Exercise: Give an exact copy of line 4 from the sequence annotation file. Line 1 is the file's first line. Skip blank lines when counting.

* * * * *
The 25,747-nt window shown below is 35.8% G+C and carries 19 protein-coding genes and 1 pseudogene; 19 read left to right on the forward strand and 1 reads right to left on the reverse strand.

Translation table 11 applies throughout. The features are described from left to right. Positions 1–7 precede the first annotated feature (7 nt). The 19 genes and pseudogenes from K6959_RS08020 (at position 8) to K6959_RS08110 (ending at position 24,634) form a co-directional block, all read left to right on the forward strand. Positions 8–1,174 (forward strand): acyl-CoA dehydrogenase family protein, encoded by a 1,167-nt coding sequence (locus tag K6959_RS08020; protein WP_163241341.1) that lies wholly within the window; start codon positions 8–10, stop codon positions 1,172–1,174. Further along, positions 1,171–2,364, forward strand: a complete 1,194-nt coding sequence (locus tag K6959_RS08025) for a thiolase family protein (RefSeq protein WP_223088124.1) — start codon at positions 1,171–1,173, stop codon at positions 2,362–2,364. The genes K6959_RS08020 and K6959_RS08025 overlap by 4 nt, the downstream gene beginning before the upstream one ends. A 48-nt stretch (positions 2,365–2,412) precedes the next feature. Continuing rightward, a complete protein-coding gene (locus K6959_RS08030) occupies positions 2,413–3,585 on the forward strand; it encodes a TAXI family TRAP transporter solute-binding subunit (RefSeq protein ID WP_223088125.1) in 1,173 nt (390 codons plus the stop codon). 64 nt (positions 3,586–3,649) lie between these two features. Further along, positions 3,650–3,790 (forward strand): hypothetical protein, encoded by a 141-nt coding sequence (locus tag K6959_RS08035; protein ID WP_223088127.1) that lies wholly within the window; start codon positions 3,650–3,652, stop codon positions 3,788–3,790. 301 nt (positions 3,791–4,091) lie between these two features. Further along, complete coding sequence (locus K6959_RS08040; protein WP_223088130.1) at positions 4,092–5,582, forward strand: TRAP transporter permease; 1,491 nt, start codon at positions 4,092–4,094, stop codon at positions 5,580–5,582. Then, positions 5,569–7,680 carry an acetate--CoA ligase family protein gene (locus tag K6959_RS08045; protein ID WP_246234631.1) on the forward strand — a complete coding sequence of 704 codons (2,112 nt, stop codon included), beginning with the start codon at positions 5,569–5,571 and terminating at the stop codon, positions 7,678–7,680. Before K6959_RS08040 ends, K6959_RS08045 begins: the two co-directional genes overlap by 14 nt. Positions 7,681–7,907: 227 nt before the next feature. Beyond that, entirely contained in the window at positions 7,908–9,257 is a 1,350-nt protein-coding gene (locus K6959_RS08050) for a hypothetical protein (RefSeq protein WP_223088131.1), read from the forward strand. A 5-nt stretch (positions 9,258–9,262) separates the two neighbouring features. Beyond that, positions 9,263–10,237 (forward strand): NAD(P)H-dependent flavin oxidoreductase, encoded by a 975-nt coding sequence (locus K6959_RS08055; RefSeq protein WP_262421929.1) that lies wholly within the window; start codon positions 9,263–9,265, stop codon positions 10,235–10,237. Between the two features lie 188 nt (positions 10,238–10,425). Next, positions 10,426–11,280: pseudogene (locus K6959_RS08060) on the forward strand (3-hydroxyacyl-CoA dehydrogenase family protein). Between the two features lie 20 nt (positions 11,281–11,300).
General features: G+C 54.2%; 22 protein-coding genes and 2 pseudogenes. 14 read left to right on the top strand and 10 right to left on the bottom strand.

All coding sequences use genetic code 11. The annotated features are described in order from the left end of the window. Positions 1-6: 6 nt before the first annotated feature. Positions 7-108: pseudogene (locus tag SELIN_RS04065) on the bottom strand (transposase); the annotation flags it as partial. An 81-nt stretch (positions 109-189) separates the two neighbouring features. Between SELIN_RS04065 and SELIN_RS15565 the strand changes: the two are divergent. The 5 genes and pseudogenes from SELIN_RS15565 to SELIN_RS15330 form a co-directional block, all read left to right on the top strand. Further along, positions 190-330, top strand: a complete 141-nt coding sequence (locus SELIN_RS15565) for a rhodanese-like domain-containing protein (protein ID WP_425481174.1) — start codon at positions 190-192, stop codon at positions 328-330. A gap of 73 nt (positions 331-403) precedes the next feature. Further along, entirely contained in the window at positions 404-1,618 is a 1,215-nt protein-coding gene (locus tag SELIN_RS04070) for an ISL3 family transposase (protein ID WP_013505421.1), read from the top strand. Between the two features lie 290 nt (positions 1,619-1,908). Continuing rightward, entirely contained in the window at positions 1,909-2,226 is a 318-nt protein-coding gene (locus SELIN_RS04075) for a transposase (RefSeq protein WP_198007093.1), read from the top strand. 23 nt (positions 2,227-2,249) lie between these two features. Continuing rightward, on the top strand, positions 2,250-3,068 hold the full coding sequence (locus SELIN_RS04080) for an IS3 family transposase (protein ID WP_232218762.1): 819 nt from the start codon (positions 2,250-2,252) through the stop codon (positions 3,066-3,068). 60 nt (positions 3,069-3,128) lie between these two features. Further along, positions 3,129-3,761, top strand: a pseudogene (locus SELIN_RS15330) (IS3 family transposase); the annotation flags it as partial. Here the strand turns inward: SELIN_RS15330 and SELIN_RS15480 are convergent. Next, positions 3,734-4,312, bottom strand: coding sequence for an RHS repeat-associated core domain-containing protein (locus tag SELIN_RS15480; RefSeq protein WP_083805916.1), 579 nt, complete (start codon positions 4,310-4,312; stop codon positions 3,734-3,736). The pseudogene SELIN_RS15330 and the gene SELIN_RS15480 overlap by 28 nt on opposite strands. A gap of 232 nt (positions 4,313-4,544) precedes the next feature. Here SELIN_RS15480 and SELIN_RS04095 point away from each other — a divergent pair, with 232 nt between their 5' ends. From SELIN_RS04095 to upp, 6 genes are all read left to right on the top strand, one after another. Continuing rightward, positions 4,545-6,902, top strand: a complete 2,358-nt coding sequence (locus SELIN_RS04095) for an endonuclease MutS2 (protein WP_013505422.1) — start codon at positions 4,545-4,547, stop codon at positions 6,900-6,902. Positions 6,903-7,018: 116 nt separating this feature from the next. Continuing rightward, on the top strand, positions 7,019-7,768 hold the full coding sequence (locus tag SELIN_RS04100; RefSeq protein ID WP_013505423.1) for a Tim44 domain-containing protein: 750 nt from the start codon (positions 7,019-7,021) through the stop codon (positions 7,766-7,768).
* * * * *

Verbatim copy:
All coding sequences use genetic code 11. The annotated features are described in order from the left end of the window. Positions 1-6: 6 nt before the first annotated feature. Positions 7-108: pseudogene (locus tag SELIN_RS04065) on the bottom strand (transposase); the annotation flags it as partial. An 81-nt stretch (positions 109-189) separates the two neighbouring features. Between SELIN_RS04065 and SELIN_RS15565 the strand changes: the two are divergent. The 5 genes and pseudogenes from SELIN_RS15565 to SELIN_RS15330 form a co-directional block, all read left to right on the top strand. Further along, positions 190-330, top strand: a complete 141-nt coding sequence (locus SELIN_RS15565) for a rhodanese-like domain-containing protein (protein ID WP_425481174.1) — start codon at positions 190-192, stop codon at positions 328-330. A gap of 73 nt (positions 331-403) precedes the next feature. Further along, entirely contained in the window at positions 404-1,618 is a 1,215-nt protein-coding gene (locus tag SELIN_RS04070) for an ISL3 family transposase (protein ID WP_013505421.1), read from the top strand. Between the two features lie 290 nt (positions 1,619-1,908). Continuing rightward, entirely contained in the window at positions 1,909-2,226 is a 318-nt protein-coding gene (locus SELIN_RS04075) for a transposase (RefSeq protein WP_198007093.1), read from the top strand. 23 nt (positions 2,227-2,249) lie between these two features. Continuing rightward, on the top strand, positions 2,250-3,068 hold the full coding sequence (locus SELIN_RS04080) for an IS3 family transposase (protein ID WP_232218762.1): 819 nt from the start codon (positions 2,250-2,252) through the stop codon (positions 3,066-3,068). 60 nt (positions 3,069-3,128) lie between these two features. Further along, positions 3,129-3,761, top strand: a pseudogene (locus SELIN_RS15330) (IS3 family transposase); the annotation flags it as partial. Here the strand turns inward: SELIN_RS15330 and SELIN_RS15480 are convergent. Next, positions 3,734-4,312, bottom strand: coding sequence for an RHS repeat-associated core domain-containing protein (locus tag SELIN_RS15480; RefSeq protein WP_083805916.1), 579 nt, complete (start codon positions 4,310-4,312; stop codon positions 3,734-3,736). The pseudogene SELIN_RS15330 and the gene SELIN_RS15480 overlap by 28 nt on opposite strands. A gap of 232 nt (positions 4,313-4,544) precedes the next feature. Here SELIN_RS15480 and SELIN_RS04095 point away from each other — a divergent pair, with 232 nt between their 5' ends. From SELIN_RS04095 to upp, 6 genes are all read left to right on the top strand, one after another. Continuing rightward, positions 4,545-6,902, top strand: a complete 2,358-nt coding sequence (locus SELIN_RS04095) for an endonuclease MutS2 (protein WP_013505422.1) — start codon at positions 4,545-4,547, stop codon at positions 6,900-6,902. Positions 6,903-7,018: 116 nt separating this feature from the next. Continuing rightward, on the top strand, positions 7,019-7,768 hold the full coding sequence (locus tag SELIN_RS04100; RefSeq protein ID WP_013505423.1) for a Tim44 domain-containing protein: 750 nt from the start codon (positions 7,019-7,021) through the stop codon (positions 7,766-7,768).